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The new things injuries have forced the Spurs into

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Amid a spate of injuries and whispers of discord, the Spurs’ understudies are helping to keep the team going.

NBA: New Orleans Pelicans at San Antonio Spurs Brendan Maloney-USA TODAY Sports

Little has come easy for the Spurs this season, a notion that’s likely to continue in its final months given the gauntlet of a remaining schedule, the cluster of teams fighting for playoff spots, and no promise of a return to full strength.

For the first time since the turn of the century, their anointed floor general is not Tony Parker, so often the metronome of stability during shaky stretches. And things have felt particular shaky, with Kawhi Leonard appearing in more headlines than games thanks to an injury situation that none of us can get our heads around, and Gregg Popovich forced to roll out 21 different starting lineup combinations. Leonard’s absence has been felt on a nightly basis, a reminder of how singularly important he is to a team that, once upon a time, seemed capable of matching up against this league’s very best.

An unlikely crew has found themselves thrust into (and out of) the spotlight. Danny Green was the Spurs’ second option on offense through the season’s early months, before relinquishing his starting spot to Patty Mills, who has had as fluid a role as anyone on the team; 21-year-old Dejounte Murray was bumped to starting point guard after seeing sporadic playing time in the first half of the year; Davis Bertans has started in eight games (supplanting Pau Gasol in some), after collecting DNPs at the beginning of the year. 61 games in, can you guess who’s scored the fourth-most total points for the San Antonio Spurs? It’s Bryn Forbes, an undrafted, undersized gunner whose contract wasn’t even guaranteed heading into the season.

The Pelicans game on Wednesday was another crucible for the Spurs’ next-man-up mentality. They were not only without Leonard but also their lone All-Star (lost in the first half to a sprained ankle), their starting center (in street clothes with a hyperextended knee), and their head coach (ejected 47 seconds into the second half). Their center for most of that second half was Rudy Gay, only recently back from injury himself and asked to contain Anthony Davis.

The undersized, overextended and Pop-less Spurs ultimately lost the game. Yet, there were a number of moments — notably in the third quarter — that fans should be excited to see carry over, both for these final months and onward into next season.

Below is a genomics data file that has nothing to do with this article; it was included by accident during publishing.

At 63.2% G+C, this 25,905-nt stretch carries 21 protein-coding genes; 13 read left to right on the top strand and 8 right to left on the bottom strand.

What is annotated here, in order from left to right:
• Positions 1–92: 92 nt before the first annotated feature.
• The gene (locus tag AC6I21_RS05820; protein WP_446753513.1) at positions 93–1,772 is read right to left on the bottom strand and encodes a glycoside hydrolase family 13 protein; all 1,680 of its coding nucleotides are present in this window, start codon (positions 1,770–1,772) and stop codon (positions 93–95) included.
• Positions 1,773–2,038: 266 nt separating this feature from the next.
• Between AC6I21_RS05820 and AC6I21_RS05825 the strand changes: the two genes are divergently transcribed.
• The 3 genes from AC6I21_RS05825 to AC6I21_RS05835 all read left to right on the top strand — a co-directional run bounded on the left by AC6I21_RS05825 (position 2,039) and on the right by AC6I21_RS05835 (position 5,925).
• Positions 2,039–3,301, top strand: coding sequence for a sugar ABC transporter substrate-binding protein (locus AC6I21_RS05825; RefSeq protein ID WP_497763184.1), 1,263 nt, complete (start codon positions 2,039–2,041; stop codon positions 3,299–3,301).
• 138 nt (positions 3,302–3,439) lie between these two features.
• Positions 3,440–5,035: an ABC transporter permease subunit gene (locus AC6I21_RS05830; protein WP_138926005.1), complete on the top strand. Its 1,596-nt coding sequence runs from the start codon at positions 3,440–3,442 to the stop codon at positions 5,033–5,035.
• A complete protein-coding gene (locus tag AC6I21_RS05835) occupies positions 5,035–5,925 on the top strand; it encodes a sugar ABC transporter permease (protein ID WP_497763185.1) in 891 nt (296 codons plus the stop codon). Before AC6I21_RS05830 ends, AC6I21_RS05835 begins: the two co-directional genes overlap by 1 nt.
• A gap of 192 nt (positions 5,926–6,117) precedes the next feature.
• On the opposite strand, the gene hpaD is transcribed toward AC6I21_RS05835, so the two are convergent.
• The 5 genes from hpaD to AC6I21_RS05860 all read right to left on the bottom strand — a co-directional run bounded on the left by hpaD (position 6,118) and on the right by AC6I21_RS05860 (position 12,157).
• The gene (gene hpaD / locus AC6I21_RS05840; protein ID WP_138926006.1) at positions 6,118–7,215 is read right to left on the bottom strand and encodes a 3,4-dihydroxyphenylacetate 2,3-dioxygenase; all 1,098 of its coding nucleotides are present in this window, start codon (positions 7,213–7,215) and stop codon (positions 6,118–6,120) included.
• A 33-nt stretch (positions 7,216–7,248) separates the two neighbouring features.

Much of that optimism revolves around Murray, who offers a fresh new experience from one precariously high dribble to the next. He doesn’t seem to know what he’s about to do, but he seems quite sure he can do it.

As a starter, Murray’s averaged 10.1 points (on 45.1 FG%), 7.3 rebounds, 4.0 assists and 1.3 steals per game. It’s cherry-picking, but only five players in the league have eclipsed those numbers this season. The Spurs’ overall pace doesn’t pick up that much with the high-energy guard on the floor (from 96.48 to 97.48), but there is a discernible difference in mentality whenever he catches an outlet pass or pulls down a defensive rebound. He ranks second on the team in transition possessions per game, a ranking that should shift to first in the coming years.

He had his moments in the open floor against the Pelicans, but it was what Murray did in the half court that showed new promise, as he exhibited greater comfort in the pick and roll and keyed some of the night’s prettiest possessions.

The next play was a beautiful set by the Spurs, with all five players moving in unison. Gay sets a screen for Murray on the left side, cuing Green to set a second off-ball screen by Bertans, who flashes to corner. Murray shows how savvy he is by also using his body to shield off E’Twaun Moore after making the pass. All Moore can do is watch as Bertans buries the three.

Murray, 21, and Bertans, 25, represent the Spurs’ youth movement, two second-year guys with complementary skills that have fared well when sharing the floor, posting a 15.1 net rating, the highest of any major two-man lineup. No player has assisted Bertans more than Murray has this season (24), and the two already seem to developing good chemistry, with Murray knowing when and where his teammate will be (behind the three-point line is usually a pretty good guess). Gay hasn’t shared the floor with the duo much this season (42 minutes), but the three players have posted a +28.6 net rating in that time. That’s encouraging if Gay (who has a player option for 2018-19) decides to remain in San Antonio next season and beyond.

Bertans’ shooting opens up new possibilities in the Spurs playbook. Opponents not only have to account for his gravity but his mobility, being able to get to his spots in a hurry and shoot on the move. The following appeared to be a common drag screen to set Bertans up, with the Pelicans reluctant to give up another open look. But as Bertans flashed to his spot above the break, Gay exploited the extra defensive attention and slipped underneath, receiving a pin-point bounce pass from Murray and finishing with the dunk. It was, again, Spurs’ off-ball movement and opportunism at its finest.

For Spurs fans, these kinds of moments, and the execution behind them, may not feel new, but the people that were present when they occurred — and, most notably, the ones that were absent — feel important. A future without Pop and Manu could be around the corner sooner than we’d like, and who’s to say which players will hang around over the next few years. Everything feels far more fluid than it has in quite some time, but it's likely that something remains in the aether for a while after those familiar faces depart.